Networks can be fashioned of different physical materials— physical materials matter. The difference in materials from country to country provides a great example of how the interplay of
infrastructure, economic, social, and political factors leads to different digital activism outcomes. Modern cable infrastructure, such as fiber optic, which transmits a signal more quickly, is more
expensive than older and slower cable—which might be made of copper. Thus, those living in rich countries are likely to have faster Internet connections than those living in poorer countries. Politics plays a role, too: in many developing countries, particularly in Africa, state-owned firms have historically monopolized Internet service, leading to higher prices. As a result, people in richer countries are usually more able to participate in digital activism because of the cost and quality of Internet connections available to them.

If the differentiator of digital networks is material, the unifier is code—the series of the digits 1 and 0 that transmit all information on the Internet. Digital code is the universal medium of digital activism. If an activist in Gaza wants to upload a mobile phone video so it can be watched by a college student in Minneapolis, digital code transmits those sounds and images. If an activist in the Philippines starts a Facebook group opposing the corruption of a local official, Filipino expatriates from Abu Dhabi to London can join the group and coordinate in English or their native Tagalog. In a 2009 article in The New Republic, technology theorist Lawrence Lessig of Harvard University described the nature of digital as “perfect copies, freely made.” If you create any piece of content and upload it to a digital network, a copy of that content will become immediately transmissible to anyone else in the world with Internet access. The whole world speaking one language—that is the power of digital code.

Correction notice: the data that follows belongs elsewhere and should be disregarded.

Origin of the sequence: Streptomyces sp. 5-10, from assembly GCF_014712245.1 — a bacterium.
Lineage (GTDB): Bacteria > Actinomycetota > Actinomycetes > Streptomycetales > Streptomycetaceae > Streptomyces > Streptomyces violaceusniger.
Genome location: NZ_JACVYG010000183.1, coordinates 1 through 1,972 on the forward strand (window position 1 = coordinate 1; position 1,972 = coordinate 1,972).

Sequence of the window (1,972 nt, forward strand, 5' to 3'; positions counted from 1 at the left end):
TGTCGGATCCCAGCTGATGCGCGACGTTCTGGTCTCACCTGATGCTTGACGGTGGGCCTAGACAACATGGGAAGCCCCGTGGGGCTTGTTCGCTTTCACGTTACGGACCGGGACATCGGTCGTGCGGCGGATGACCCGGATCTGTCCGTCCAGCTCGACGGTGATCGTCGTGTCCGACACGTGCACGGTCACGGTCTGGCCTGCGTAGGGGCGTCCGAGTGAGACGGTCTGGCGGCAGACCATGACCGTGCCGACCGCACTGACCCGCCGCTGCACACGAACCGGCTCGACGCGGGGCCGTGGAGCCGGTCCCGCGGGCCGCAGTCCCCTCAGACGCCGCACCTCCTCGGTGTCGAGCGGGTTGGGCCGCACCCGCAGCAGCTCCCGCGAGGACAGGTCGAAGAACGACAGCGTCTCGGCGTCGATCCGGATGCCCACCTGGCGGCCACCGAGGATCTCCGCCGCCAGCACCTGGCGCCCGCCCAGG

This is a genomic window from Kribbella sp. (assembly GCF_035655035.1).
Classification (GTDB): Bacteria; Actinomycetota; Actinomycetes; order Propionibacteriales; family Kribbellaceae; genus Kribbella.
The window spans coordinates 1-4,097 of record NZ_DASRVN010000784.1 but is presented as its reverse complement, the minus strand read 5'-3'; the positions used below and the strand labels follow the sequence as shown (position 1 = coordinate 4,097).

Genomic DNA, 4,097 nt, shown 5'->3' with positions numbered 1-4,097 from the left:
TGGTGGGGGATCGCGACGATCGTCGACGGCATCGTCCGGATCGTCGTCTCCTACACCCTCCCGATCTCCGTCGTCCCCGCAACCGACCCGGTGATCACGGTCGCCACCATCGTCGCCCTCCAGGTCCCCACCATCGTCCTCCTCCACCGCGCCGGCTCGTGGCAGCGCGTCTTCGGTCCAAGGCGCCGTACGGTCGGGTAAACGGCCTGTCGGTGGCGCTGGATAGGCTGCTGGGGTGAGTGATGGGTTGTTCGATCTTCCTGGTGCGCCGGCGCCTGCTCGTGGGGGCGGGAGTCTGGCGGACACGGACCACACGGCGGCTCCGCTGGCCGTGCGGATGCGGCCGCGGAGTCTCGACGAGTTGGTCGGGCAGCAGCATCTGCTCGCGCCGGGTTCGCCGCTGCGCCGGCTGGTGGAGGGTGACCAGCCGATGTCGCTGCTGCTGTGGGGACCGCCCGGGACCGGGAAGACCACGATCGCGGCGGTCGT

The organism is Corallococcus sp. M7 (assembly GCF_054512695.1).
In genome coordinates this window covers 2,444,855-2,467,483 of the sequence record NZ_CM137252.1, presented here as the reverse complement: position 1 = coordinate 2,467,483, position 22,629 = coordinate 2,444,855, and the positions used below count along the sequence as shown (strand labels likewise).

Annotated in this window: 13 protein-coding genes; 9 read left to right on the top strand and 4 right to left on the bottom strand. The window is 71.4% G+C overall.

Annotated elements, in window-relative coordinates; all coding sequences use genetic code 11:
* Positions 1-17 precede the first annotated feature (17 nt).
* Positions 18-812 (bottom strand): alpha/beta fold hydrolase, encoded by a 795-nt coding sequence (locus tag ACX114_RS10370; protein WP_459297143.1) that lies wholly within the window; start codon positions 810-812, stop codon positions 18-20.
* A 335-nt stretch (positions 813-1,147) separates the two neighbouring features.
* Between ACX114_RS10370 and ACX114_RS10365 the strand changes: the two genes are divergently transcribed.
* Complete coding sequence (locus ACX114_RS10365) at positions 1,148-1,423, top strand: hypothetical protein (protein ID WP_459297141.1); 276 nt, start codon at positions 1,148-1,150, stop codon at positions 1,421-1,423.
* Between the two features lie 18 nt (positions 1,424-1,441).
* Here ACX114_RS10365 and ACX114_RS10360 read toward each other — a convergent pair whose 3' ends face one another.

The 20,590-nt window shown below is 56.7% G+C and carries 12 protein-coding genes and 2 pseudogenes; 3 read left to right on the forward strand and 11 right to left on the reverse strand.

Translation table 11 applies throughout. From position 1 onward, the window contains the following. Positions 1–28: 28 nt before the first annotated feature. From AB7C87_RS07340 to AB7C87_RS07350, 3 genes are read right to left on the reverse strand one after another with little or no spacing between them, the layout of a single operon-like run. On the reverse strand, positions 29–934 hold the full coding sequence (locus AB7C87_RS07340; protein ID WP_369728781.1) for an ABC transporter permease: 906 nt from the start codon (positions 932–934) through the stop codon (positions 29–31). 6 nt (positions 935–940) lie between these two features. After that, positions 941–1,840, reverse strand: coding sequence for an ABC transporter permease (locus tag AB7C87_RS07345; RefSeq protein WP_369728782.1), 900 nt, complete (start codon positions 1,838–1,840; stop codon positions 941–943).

Even though we use digital networks to send each other 1s and 0s, we don’t think of digital activism in terms of code. We think of it in terms of applications, the software programs that interpret those 1s and 0s into meaningful information. Fortunately, digital infrastructure is, according to Harvard law professor Jonathan Zittrain, “generative.” People can easily develop applications that operate on top of the network and create content using those applications, both of which may not have been intended by their creators. The inventers of Facebook, a group of American college students, probably did not see it as a tool for activists around the world, but it is nevertheless used for that purpose. Likewise, the Silicon Valley technologists who founded Twitter did not imagine that their service would be used to broadcast protests in Moldova. While dedicated activist applications and open source software also play a role, most digital activists co-opt commercial applications like Facebook, Twitter, Blogger, and YouTube to do their work. It is through these applications that most of us define our use of network infrastructure.

Applications are the most visible element of digital activism and many handbooks, blogs, and training sessions focus on the use of specific applications (also called “apps”) for campaigns for
political and social change. However, applications are a poor foundation for the study of digital activism: They change constantly, are popular because of media hype as much as actual utility, and have outcomes intensely affected by other contextual factors that differ greatly from campaign to campaign. Applications are only a part of the digital activism environment. We are most aware of them because they define our experience of digital activism, not
because they are more important than other factors.

We access applications on “end devices,” the piece of hardware that connects the user to the network. In the world of digital activism, the most common end devices are currently the computer and mobile phone. Computers currently allow for a wider variety of activism applications than mobile phones because they allow users to connect to all the applications on the Internet while most mobile phones are limited to SMS and calling. Yet, as the release of Apple’s iPad tablet and the rise of Internet-enabled smart phones illustrates, the differences between these types of devices is becoming more blurred as computers become more like mobile phones and mobile phones gain the capacity of computers. This change results in more powerful and cheaper devices for activists and thus a greater capacity to use digital infrastructure for their goals of political and social change.